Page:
Review: myDevices Cayenne – A Raspberry Pi Drag-and-Drop IoT Project Builder
The Raspberry Pi is ideally suited for an Internet of Things project, especially when it comes to home automation. The MagPi Magazine recently featured an advert for myDevices Cayenne, stating it as a drag-and-drop IoT project builder. As with any home automation toolkit, I decided to explore further and share my review here.
So what is it?
Well, myDevices Cayenne is being marketed as a Raspberry Pi IoT (Internet of Things) drag-and-drop project builder. On first inspection it does exactly that. Once installed and setup, you simply drag-and-drop your devices into tasks, events and schedules to get underway.
In order to use myDevices Cayenne, users need to register to create a free account via their website. This requires a valid email address and a password, only takes a matter of seconds. The next step was to download their app, which is available on iOS and Android, which was also free. Once installed, there are detailed installation instructions that helps guide you through the process.
Getting myDevices Cayenne installed on the Raspberry Pi is pretty simple and it should take less than 10 minutes before you have everything up and running. The app gives you detailed instructions on how to do this, as does their website. The best method is to follow the instructions on their website, which involved adding a new device via their dashboard:
To proceed, select “Device” and then select “Micro Computer” and then “Raspberry Pi”:
Once you have gone through this, you are then prompted to generate a new Raspberry Pi installer script, which you will then need to enter via SSH to complete the installation:
Now you have two more steps to follow. The first is to log into your Pi via SSH and then enter the wget link, so that your Pi downloads the installation script. This script is a series of numbers and letters and is unique to you, so please do not share it with others (and it’s why I have blacked out mine above). The second step is to run the script by following the second line of code above, starting with “sudo bash”.
The installation on your Pi will vary in time depending on a number of factors – i.e. internet speed, which model of Pi you are using etc. When I ran my installation, I had started with a brand new Raspbian Jessie image and it took 2 – 3 minutes on the Pi 3.
myDevices Cayenne Dashboard
When installation has completed, your Raspberry Pi should appear as online on the myDevices Cayenne Dashboard – whether this is accessed via web browser or through the app. Once at this point, it is possible to check various stats for your Pi such as:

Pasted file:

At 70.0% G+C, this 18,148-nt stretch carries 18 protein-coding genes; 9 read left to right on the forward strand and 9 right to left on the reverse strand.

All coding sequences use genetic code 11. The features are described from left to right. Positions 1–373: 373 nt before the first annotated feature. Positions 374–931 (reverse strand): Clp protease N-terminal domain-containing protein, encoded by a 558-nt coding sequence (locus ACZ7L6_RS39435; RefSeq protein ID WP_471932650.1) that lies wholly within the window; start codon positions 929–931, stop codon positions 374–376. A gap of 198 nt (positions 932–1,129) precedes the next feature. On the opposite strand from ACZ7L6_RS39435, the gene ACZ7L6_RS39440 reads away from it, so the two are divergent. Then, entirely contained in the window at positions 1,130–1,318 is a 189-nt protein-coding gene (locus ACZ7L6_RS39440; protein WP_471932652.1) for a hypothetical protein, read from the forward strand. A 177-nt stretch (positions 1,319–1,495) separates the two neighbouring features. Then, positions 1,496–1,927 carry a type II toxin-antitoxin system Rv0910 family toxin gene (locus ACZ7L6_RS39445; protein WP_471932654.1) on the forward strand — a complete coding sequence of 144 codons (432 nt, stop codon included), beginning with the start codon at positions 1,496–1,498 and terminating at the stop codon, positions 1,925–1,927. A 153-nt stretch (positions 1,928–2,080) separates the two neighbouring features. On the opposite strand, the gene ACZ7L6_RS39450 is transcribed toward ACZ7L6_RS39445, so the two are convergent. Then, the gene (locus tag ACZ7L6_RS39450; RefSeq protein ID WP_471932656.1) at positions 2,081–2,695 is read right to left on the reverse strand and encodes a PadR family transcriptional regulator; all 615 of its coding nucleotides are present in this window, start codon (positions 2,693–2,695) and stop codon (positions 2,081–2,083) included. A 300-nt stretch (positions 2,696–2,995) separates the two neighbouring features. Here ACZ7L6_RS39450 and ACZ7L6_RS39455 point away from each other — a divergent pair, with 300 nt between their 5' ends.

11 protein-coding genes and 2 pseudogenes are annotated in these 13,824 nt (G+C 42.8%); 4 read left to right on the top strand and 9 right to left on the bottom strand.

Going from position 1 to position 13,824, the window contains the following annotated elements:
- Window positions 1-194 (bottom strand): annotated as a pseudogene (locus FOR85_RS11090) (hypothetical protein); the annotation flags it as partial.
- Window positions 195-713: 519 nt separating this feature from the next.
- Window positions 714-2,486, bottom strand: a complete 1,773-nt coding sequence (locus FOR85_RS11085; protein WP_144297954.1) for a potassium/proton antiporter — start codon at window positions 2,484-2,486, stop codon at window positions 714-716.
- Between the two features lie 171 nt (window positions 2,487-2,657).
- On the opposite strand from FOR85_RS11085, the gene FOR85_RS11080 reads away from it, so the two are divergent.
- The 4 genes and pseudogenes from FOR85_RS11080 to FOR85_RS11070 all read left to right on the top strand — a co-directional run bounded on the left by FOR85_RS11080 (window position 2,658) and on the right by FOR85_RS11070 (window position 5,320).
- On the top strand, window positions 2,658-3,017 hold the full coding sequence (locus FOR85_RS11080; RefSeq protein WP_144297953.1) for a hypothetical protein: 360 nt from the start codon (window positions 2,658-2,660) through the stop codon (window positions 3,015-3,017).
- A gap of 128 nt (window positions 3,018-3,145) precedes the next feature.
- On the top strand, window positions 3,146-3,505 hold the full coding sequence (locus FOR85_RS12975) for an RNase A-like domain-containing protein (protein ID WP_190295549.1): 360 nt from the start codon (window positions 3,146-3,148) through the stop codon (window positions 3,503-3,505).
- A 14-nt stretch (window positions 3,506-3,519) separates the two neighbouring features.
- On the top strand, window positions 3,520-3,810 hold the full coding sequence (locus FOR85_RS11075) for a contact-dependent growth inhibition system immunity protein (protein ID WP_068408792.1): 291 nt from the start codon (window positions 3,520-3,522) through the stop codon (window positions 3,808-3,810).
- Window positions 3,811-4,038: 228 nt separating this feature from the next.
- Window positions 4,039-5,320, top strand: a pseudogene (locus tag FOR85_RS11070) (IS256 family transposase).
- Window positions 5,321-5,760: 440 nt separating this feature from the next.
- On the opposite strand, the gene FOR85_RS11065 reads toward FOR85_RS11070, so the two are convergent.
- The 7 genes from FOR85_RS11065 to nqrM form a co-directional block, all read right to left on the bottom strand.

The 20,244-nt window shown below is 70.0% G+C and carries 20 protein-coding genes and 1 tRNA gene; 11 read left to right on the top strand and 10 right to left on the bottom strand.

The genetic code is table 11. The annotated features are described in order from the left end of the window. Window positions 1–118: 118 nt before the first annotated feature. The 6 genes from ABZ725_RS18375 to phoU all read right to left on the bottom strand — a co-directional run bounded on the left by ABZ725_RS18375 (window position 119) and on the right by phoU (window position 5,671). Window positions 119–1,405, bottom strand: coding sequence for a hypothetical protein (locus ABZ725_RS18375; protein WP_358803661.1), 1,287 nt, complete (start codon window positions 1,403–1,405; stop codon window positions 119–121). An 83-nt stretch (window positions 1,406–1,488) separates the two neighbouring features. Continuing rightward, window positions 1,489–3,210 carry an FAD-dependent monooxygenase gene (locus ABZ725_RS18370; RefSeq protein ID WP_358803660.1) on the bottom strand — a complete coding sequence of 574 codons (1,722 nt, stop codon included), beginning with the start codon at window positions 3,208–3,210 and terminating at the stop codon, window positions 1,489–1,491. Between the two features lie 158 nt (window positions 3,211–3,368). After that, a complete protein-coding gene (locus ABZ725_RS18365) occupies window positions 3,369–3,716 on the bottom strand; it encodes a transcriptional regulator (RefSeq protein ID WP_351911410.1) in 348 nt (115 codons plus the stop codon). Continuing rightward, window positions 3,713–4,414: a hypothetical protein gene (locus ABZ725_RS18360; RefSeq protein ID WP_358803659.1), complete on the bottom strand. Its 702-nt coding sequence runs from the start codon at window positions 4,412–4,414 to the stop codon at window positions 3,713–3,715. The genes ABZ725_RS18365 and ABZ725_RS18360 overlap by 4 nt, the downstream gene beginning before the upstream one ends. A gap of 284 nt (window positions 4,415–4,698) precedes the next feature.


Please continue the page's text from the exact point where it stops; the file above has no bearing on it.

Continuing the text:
- CPU usage
- Network activity
- RAM usage
- Storage on your SD card
It is also possible to add extra sensors to the dashboard, although at the moment only a handful are supported. However, the Community Forums are filled with requests and the developers are busy working on expanding the number of supported devices available. At the moment it is possible to use the following devices with myDevices Cayenne:
In each category, there are additional types of devices available. For example, within the Actuators -> Motor, there are two other options: Motor Switch and Servo Motor.
Likewise in the extensions category, there are a wide range of other devices under the different headers – including six analog converter devices ranging from the MCP3004 to the ADS1015.
The sensors category is very appealing as these devices allow you to really explore the power of myDevices Cayenne. It is also possible to add some generic devices as either analogue or digital inputs / outputs, but this does not work for every device. For example, the DHT11 humidity and temperature sensor is currently not supported, and trying to add this manually did not work. However, the developers have acknowledged this in the forum and are actively working on an update.
Recipes, events, schedules etc.
It is worth noting that myDevices Cayenne is still in the beta phase of their project but from what I’ve seen so far, it looks very promising. For example, with some logical thinking it is possible to create events based on sensors and devices attached to your Raspberry Pi. This could be something like:
The similarities to the popular IFTTT.com are striking, and this opens a world of possibilities to Raspberry Pi users, especially as the support evolves and grows as myDevices Cayenne’s popularity increases.
Verdict – 8 out of 10
For Raspberry Pi users looking to break into the IoT world, then myDevices Cayenne is looking very promising. The simplicity of installation is refreshing, and as support grows for devices and sensors I can see this being used in various projects. Currently, the number of supported devices is quite low but as peripherals are very affordable, this is not a major issue especially for a free platform.
Once popular HATs and accessories become supported (such as Energenie’s PiMote, Raspberry Pi SenseHAT etc.), the popularity of myDevices Cayenne will surely take off. As an iPad user myself, I find it slightly disappointing that their app is not designed for iPad, but merely upscales the iPhone version. However it is just as quick to access the dashboard through Safari and add the bookmark to the iPhone as a pseudo-app instead. I for one will be keeping an eager eye on myDevices Cayenne’s progress and look forward to using it with various IoT home automation projects.